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The movement that distinguishes skating from sprinting

08/28/2019, 9:15am CDT
By Jack Blatherwick, Let's Play Hockey Columnist

Hip abduction-rotation-extension (A-R-E)


This is explosive hip Abduction-Rotation-Extension (ARE) like every skating stride.

Using the largest muscles in the body (gluteal muscles of the hips), the power for every skating stride (except cornering) begins with hip abduction-rotation-extension (A-R-E).  In simpler terms, this means thrusting to the side while rotating toward the next stride, and finally extending almost straight back as you move past the ice. On the other hand, sprinting relies totally on hip extension; that is, thrusting straight back without abduction-rotation.

The twisting-thrusting hip motion in skating is coordinated with knee and ankle extension, an automatic (reflexive) kinetic chain. Without apology, I admit this is a mouthful of anatomical jargon, but the movement must be clearly understood if we are going to train players effectively off-ice to improve skating speed, acceleration and efficiency.  

Warning: Kids learn this by feel, NEVER by a boring explanation (like this one) using technical words. However, they MUST LEARN to execute this movement well if they are ever to reach their potential for skating speed. During acceleration – in the first strides from a standstill – the abduction to the side is directed mostly straight back, because the pelvis faces to that side before the leg is rotated (from the ball-socket joint) and arms swing in the opposite direction, toward the next stride. At high speeds, the abduction force is directed almost straight to the side for a brief instant. As you leave the ice behind you, this quickly becomes hip extension. All the while the skate blade is at a perfect angle (determined by feel, not the conscious brain) like the angle of a sail as a sailboat moves cross wind.

Contrary to myths presented for years as skating rules (which defy physics and neuro-reflexes), youth coaches should understand that hip abduction requires the arms to swing opposite the legs – across the body. So, in my opinion, beginning skaters should exaggerate arm swing to promote wider strides. Limiting the arms restricts the width of strides at a crucial age for the Central Nervous System to establish efficient, powerful habits. I’ve seen the results of arm restriction advice in 40 years of testing 4,000 skaters. No one skates as fast with restricted arms as with natural free arm and shoulder swing.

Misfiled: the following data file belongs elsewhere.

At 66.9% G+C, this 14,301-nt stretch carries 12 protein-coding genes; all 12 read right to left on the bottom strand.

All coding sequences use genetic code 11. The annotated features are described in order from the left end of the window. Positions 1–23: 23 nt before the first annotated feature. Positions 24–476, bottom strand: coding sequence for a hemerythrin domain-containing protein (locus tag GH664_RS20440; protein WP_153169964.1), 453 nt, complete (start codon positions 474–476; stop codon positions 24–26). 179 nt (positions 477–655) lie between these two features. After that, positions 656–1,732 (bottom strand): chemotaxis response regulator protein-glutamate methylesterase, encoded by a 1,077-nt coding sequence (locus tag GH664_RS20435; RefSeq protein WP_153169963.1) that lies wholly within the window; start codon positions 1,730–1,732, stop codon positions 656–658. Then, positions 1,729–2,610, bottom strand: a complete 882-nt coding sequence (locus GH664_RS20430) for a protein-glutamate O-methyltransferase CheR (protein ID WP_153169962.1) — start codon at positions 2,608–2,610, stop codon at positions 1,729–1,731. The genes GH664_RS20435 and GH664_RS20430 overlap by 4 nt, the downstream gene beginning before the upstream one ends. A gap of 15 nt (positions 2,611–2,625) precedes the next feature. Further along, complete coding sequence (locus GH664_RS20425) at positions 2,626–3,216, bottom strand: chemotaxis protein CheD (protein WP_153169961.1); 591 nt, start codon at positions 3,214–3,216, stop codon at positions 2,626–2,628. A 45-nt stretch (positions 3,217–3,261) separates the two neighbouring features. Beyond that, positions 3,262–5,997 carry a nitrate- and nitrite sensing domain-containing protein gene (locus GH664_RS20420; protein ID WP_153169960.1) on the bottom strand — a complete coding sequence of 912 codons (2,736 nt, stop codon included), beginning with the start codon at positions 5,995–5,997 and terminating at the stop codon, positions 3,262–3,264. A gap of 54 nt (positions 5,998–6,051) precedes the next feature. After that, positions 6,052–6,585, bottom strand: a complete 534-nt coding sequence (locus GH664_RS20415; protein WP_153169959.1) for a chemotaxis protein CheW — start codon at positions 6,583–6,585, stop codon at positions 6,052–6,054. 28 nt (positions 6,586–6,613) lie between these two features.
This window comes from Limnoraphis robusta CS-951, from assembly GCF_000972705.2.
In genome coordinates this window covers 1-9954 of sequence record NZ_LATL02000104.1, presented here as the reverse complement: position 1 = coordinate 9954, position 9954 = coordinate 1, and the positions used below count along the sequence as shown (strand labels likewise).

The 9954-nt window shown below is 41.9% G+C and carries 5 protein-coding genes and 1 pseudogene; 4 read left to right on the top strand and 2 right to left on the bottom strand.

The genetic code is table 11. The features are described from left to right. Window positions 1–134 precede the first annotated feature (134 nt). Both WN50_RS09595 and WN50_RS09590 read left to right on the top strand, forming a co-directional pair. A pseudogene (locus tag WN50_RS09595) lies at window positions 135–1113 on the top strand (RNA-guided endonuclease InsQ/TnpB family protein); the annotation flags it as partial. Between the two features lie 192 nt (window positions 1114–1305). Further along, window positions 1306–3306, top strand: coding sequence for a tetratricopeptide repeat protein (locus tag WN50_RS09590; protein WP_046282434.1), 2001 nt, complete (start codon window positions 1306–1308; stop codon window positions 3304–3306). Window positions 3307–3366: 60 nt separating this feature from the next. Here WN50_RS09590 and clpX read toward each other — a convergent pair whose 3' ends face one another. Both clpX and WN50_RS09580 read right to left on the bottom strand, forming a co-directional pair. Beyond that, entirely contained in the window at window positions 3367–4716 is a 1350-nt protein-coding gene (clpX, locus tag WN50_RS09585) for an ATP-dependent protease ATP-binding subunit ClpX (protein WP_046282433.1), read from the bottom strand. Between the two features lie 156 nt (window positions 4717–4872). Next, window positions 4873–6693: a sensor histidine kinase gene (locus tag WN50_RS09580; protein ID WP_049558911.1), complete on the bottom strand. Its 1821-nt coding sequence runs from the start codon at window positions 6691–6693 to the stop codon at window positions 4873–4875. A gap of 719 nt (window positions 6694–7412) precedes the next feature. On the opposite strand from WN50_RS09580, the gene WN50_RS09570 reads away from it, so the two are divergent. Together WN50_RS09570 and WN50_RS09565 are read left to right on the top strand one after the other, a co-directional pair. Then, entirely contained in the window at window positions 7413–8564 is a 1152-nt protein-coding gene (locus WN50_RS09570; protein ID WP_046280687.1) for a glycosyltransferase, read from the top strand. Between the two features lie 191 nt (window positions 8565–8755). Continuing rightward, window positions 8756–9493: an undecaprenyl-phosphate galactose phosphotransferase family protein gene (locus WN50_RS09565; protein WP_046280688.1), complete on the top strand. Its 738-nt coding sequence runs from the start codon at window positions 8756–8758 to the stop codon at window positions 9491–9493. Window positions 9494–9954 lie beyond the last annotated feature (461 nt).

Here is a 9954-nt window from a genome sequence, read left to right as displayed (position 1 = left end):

If a gym doesn’t include explosive A-R-E hip movements, the gym is inadequate – not wrong, just incomplete. Furthermore – and quite astonishingly – we see that this same hip motion initiates ground reaction force for important skills in baseball (batting, pitching, throwing), football (passing), tennis and golf swings, plus hockey wrist and slap shots. Yet the motion is ignored in most weight rooms.

Throughout history, weight rooms have prioritized hip extension with no abduction-rotation (squats, cleans, step-ups, for example). These lifts are constructive, but inadequate without explosive A-R-E movements added to the workout. In fact, all upper- and lower-body barbell lifts are limited to one plane, but most joints rotate in an infinite range during play. 

Traditional weight training should always be supplemented with functional athletic movements like those we see in dynamic sports. Hall of Famers Bobby Hull and Gordie Howe were the strongest of their era, and much of their strength was built doing things like baling hay, chopping wood, playing dynamic sports and shooting pucks.

With creative coaching, this will change in coming years, and I offer one of many dryland skating exercises that promotes strength and kinesthetic feeling of reflexive, natural, explosive A-R-E.  

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Tag(s): State Of Hockey  News  Jack Blatherwick